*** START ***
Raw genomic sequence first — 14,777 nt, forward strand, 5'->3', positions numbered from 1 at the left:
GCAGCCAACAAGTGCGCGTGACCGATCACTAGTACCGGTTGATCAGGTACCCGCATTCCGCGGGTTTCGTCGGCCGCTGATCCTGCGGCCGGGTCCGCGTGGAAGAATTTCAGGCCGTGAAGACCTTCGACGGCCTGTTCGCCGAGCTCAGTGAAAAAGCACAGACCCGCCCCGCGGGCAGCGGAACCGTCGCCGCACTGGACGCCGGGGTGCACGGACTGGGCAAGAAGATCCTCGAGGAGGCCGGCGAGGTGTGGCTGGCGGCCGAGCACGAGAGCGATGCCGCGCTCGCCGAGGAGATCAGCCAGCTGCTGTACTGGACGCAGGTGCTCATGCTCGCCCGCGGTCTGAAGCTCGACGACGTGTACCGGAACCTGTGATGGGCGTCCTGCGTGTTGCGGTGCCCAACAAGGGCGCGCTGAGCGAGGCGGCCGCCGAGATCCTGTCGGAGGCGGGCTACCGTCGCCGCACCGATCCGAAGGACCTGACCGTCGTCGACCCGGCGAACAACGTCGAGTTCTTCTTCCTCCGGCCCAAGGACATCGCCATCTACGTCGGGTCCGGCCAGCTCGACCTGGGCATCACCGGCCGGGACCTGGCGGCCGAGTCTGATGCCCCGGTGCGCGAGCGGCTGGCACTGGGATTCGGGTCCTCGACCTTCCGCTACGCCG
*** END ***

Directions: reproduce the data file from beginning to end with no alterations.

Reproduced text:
Raw genomic sequence first — 14,777 nt, forward strand, 5'->3', positions numbered from 1 at the left:
GCAGCCAACAAGTGCGCGTGACCGATCACTAGTACCGGTTGATCAGGTACCCGCATTCCGCGGGTTTCGTCGGCCGCTGATCCTGCGGCCGGGTCCGCGTGGAAGAATTTCAGGCCGTGAAGACCTTCGACGGCCTGTTCGCCGAGCTCAGTGAAAAAGCACAGACCCGCCCCGCGGGCAGCGGAACCGTCGCCGCACTGGACGCCGGGGTGCACGGACTGGGCAAGAAGATCCTCGAGGAGGCCGGCGAGGTGTGGCTGGCGGCCGAGCACGAGAGCGATGCCGCGCTCGCCGAGGAGATCAGCCAGCTGCTGTACTGGACGCAGGTGCTCATGCTCGCCCGCGGTCTGAAGCTCGACGACGTGTACCGGAACCTGTGATGGGCGTCCTGCGTGTTGCGGTGCCCAACAAGGGCGCGCTGAGCGAGGCGGCCGCCGAGATCCTGTCGGAGGCGGGCTACCGTCGCCGCACCGATCCGAAGGACCTGACCGTCGTCGACCCGGCGAACAACGTCGAGTTCTTCTTCCTCCGGCCCAAGGACATCGCCATCTACGTCGGGTCCGGCCAGCTCGACCTGGGCATCACCGGCCGGGACCTGGCGGCCGAGTCTGATGCCCCGGTGCGCGAGCGGCTGGCACTGGGATTCGGGTCCTCGACCTTCCGCTACGCCG